Table of Contents Author Guidelines Submit a Manuscript
Evidence-Based Complementary and Alternative Medicine
Volume 2013, Article ID 175278, 14 pages
Research Article

Brain Responses to Acupuncture Are Probably Dependent on the Brain Functional Status

1Laboratory of Digital Medical Imaging, The First Affiliated Hospital of Anhui University of TCM, Hefei, Anhui 230031, China
2Life Sciences Research Center, School of Life Sciences and Technology, Xidian University, Xi'an, Shaanxi 710071, China
3Key Laboratory of Complex Systems and Intelligence Science, Institute of Automation, Chinese Academy of Sciences, P.O. Box 2728, Beijing 100190, China

Received 31 January 2013; Revised 7 April 2013; Accepted 30 April 2013

Academic Editor: Vitaly Napadow

Copyright © 2013 Chuanfu Li et al. This is an open access article distributed under the Creative Commons Attribution License, which permits unrestricted use, distribution, and reproduction in any medium, provided the original work is properly cited.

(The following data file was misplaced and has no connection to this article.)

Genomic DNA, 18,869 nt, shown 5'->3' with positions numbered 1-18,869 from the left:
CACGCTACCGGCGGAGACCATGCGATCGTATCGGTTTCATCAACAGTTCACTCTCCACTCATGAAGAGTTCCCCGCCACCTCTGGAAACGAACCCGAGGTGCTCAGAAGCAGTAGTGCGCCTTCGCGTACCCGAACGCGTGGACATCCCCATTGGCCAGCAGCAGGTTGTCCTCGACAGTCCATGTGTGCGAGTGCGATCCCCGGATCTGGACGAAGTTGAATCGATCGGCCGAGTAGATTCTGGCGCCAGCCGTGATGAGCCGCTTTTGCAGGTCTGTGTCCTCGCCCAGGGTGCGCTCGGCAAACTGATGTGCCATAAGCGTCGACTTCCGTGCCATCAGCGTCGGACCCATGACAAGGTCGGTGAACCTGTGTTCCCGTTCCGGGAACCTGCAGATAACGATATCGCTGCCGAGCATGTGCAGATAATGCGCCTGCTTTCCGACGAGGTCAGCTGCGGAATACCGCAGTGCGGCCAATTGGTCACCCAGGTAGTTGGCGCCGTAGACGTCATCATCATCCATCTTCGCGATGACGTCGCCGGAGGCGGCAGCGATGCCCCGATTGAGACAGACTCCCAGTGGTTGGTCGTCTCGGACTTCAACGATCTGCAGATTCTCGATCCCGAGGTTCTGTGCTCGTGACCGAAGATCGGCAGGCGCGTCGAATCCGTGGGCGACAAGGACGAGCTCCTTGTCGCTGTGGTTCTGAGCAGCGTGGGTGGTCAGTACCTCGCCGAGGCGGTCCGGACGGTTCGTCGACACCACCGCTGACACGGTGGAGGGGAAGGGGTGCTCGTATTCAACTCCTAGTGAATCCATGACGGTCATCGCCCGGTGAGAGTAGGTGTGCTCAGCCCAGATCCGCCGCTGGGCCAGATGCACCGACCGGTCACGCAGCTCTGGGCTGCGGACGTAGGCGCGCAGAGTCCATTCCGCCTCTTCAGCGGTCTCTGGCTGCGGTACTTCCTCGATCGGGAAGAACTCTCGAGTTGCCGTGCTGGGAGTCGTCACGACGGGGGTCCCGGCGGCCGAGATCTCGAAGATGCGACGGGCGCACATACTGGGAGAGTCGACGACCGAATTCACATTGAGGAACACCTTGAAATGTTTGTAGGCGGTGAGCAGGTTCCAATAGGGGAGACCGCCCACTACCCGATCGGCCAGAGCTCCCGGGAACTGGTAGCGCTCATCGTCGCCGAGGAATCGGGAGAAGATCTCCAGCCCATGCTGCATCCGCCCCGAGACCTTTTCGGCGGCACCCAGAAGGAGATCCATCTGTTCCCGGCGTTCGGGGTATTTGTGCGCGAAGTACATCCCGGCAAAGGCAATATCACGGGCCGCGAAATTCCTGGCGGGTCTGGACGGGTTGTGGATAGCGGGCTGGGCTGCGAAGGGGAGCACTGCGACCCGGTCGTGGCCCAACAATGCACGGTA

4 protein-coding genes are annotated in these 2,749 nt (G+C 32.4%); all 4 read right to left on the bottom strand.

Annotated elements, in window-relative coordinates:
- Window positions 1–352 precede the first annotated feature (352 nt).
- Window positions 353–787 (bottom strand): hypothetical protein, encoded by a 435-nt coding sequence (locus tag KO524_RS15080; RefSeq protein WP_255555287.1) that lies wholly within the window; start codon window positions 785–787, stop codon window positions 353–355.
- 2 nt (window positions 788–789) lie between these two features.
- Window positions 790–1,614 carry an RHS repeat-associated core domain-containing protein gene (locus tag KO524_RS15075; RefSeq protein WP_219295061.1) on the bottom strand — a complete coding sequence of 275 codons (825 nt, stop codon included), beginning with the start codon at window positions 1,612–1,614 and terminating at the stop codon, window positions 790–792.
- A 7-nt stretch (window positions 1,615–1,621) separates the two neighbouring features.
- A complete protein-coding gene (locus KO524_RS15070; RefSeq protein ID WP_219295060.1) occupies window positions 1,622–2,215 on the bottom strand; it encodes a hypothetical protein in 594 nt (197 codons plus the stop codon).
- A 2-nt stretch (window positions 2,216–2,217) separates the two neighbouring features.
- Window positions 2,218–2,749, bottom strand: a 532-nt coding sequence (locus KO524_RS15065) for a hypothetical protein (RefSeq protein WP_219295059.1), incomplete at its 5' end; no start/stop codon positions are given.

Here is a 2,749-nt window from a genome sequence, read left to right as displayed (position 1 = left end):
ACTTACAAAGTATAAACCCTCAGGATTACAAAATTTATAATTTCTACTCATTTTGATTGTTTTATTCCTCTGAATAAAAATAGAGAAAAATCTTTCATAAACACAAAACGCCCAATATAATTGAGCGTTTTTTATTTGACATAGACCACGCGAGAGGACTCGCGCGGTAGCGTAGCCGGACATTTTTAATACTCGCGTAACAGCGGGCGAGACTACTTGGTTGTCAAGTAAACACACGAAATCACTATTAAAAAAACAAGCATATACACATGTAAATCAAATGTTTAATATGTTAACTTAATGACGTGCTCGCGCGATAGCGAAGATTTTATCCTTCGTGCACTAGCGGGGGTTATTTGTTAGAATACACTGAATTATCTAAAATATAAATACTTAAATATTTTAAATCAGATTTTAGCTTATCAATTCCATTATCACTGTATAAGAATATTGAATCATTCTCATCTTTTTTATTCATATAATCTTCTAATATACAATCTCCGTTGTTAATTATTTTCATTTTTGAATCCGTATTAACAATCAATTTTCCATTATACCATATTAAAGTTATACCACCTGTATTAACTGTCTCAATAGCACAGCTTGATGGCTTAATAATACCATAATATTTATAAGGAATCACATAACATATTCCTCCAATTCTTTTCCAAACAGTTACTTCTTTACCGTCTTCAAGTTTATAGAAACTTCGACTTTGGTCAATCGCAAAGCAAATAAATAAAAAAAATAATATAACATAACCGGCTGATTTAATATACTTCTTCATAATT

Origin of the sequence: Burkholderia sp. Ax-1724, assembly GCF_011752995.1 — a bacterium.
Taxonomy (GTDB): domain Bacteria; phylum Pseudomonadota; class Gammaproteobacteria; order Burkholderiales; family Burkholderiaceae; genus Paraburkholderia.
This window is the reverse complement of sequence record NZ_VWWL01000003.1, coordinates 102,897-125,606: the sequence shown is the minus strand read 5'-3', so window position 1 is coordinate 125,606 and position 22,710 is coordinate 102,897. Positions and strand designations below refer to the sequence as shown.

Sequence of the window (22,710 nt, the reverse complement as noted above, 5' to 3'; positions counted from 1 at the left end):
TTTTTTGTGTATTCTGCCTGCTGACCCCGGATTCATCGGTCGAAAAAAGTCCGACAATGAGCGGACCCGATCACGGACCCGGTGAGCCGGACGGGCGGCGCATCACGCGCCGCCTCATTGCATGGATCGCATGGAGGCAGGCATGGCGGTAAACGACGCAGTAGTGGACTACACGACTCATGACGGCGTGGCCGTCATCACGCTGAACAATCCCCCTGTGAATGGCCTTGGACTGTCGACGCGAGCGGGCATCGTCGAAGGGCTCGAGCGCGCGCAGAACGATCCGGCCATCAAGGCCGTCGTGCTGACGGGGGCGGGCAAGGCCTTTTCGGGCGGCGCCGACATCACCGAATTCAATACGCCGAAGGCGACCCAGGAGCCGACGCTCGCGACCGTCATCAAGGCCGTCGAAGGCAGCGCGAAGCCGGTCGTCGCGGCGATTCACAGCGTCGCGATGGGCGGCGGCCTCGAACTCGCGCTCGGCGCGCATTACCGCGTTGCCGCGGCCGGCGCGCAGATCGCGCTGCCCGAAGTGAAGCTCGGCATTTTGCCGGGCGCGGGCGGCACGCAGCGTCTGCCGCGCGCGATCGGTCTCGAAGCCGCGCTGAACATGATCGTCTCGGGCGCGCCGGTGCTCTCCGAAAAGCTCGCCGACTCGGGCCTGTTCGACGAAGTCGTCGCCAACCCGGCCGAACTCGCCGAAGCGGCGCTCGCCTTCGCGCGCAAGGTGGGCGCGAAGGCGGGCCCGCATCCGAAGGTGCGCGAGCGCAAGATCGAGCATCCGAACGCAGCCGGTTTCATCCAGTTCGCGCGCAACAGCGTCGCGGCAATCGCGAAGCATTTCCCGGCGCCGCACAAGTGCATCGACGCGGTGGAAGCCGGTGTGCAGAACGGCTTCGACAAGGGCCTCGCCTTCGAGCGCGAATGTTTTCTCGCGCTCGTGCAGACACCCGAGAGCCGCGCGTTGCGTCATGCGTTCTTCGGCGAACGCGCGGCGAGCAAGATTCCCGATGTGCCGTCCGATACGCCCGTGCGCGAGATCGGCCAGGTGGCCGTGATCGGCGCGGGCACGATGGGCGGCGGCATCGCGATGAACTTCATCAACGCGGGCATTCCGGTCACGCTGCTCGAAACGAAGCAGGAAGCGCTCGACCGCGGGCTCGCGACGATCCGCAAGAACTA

In recent years, neuroimaging studies of acupuncture have explored extensive aspects of brain responses to acupuncture in finding its underlying mechanisms. Most of these studies have been performed on healthy adults. Only a few studies have been performed on patients with diseases. Brain responses to acupuncture in patients with the same disease at different pathological stages have not been explored, although it may be more important and helpful in uncovering its underlying mechanisms. In the present study, we used fMRI to compare brain responses to acupuncture in patients with Bell’s palsy at different pathological stages with normal controls and found that the brain response to acupuncture varied at different pathological stages of Bell’s palsy. The brain response to acupuncture decreased in the early stages, increased in the later stages, and nearly returned to normal in the recovered group. All of the changes in the brain response to acupuncture could be explained as resulting from the changes in the brain functional status. Therefore, we proposed that the brain response to acupuncture is dependent on the brain functional status, while further investigation is needed to provide more evidence in support of this proposition.